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Thursday, December 6, 2012

A Day in Husavik


Husavik is the destination for those who want to go whale watching. It lies at the northern end of the eastern fjord north of Myvatn. The valley is very fertile and I pass many farms on my way to this fabled town. I cross a couple of single lane bridges and other two lane bridges that replaced former single lane bridges. Iceland is always under construction, naturally from eruptions and fro man. The approach to Husavik reveals a truly quaint village, a whaling village. I drive around just exploring and find the Culture House. I stop.


What a find. I spend 2 hours roaming the main exhibit, which is a complete history of Icelandic culture. Separate rooms contain artifacts and information about house construction, music, woolen trade, whaling, birds, animals, fish, hunting, education, cooking, language, family life and more. There are rooms set up to display what a typical house would be like in the 1800's and early 1900's. Slide shows in English, too, about the cooperative movement and Independence.


Upstairs was a photographic history of Icelandic people. The history of the hat for men, a hat I must say I've seen a lot of in Akureyri, esp on Saturday evening when everyone gets dressed up and goes out. An slew of beauty pageants, men and women in bathing suits, some sports and family pictures through the 20th Century. What was so amazing about these pictures was the likeness of the people was the same throughout the century.


The culture is an old one and unchanged over these past 700 years. The language is also the same from 700 years ago. This is shown in the documents from a long time ago that can still be read by today's Icelanders. This takes some time to truly understand the depth and intensity of this culture. This is an old if not oldest culture on earth today. Geneticists study the Icelandic people for obvious reasons of purity of gene.I go to the other wing that contains a new structure housing old whaling skiffs and boats and artifacts about the whaling industry in Husavik. I'm exhausted after a very educational and entertaining 2 hours.


I drive around the town some more and find the Whaling museum. This is very reminiscent of the Nantucket Whaling Museum, but with more whale skeletons and pictures of whale beaching and archaeological digs around the area of whales. The most unique aspect of the museum is the 18 hole putting course which is filled with two groups of old, very old men playing gulf as they meander around the museum. The curator informs me they set this up to use the space for seniors to get exercise in the winter. There are a couple of men who obviously had had strokes and this seems to be very good exercise and socialization in these harsh winter times. I see one very elderly man get a few hole in ones while others struggle just to five putt. Unique.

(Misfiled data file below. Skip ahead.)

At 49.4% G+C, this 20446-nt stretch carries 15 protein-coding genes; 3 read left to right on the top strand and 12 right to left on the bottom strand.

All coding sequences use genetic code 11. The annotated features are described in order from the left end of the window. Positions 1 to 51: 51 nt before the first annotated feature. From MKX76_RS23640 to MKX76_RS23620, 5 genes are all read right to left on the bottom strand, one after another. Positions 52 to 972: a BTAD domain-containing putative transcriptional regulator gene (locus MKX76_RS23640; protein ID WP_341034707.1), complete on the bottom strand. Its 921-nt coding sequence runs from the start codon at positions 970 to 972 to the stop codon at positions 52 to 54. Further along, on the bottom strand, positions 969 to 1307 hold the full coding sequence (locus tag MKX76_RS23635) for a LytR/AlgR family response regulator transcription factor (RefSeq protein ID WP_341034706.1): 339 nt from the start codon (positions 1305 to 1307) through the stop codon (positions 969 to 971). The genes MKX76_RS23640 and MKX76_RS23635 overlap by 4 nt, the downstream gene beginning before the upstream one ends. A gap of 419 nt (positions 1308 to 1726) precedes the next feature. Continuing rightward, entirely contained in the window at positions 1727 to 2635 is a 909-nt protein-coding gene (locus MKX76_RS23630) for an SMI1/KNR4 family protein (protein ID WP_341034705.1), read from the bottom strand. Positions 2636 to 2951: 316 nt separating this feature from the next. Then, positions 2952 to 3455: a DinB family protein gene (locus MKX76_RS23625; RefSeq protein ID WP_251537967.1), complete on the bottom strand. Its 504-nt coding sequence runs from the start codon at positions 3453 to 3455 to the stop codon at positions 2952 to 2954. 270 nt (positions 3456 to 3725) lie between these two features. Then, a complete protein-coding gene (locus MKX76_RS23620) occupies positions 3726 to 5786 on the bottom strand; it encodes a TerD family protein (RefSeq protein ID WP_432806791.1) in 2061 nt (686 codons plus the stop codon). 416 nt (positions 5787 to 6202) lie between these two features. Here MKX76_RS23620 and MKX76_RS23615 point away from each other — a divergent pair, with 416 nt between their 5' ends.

The daylight is waning, and I wish to navigate to Myvatn over a road newly built but not completed and is still gravel in the middle. It is tough in the middle as expected and I'm lucky because a plow has been through earlier today otherwise I wouldn't be passing this way. But I knew this because the curator of the Culture House has made a phone call for me to find out if this road was clear, and he assured me it was. It is a long and lovely road through such eye candy beauty of color of sky and water juxtaposed to the bright clean crystal white of the surrounding snow. The only blemish is the road I'm on which is a black ribbon weaving its way to Myvatn.


I decide to drive to the Dettifoss road to see if it has been cleared. It has not and I'm disappointed, but don't despair as I will be back again.

I arrive at the Nature Baths as the sun has set, 1630. I spend more time in the steam bath and hot tub, then in the actual lagoon as the water temperature is the coldest of the three days I've been here. Also the wind is coming in from a different direction making it a bit more uncomfortable.


The drive back to Akureyri is familiar now and takes an hour. I see that the Spanish restaurant is open and I stop for dinner. The owner chef is from the Canary Islands and provides unique Canary Island recipes. I have the soup, an onion and root vegetable broth that is creamy and delightful. I order the Spanish omelet and Canary style potatoes which comes with a tasty fennel, coriander, and basil sauce. The meal is delicious and I take half the omelet home for tomorrow's lunch.

My adventures are catching up with me so I stay in watch some football, see Chelsea eliminated from Championship League play this year despite their 6-1 trouncing of their opponent, and go to bed instead of Northern Lights chasing. The sky is not conducive any way.


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